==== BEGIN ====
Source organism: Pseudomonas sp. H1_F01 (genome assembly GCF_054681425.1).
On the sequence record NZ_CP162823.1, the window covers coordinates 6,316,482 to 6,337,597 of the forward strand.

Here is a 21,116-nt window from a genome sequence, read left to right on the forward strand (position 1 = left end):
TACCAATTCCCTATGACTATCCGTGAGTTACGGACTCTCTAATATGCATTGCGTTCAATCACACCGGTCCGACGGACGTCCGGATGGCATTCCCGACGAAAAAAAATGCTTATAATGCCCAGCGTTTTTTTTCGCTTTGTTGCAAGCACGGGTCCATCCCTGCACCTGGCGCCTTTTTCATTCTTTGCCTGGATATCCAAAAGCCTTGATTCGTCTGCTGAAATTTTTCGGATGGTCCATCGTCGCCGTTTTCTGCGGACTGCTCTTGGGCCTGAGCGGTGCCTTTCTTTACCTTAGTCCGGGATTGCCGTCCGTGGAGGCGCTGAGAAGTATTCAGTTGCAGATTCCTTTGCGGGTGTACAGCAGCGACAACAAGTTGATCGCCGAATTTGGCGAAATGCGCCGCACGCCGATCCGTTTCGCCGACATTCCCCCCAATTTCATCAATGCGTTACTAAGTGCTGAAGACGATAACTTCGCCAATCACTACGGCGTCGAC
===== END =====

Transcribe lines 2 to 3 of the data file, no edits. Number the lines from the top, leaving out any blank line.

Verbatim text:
On the sequence record NZ_CP162823.1, the window covers coordinates 6,316,482 to 6,337,597 of the forward strand.

Here is a 21,116-nt window from a genome sequence, read left to right on the forward strand (position 1 = left end):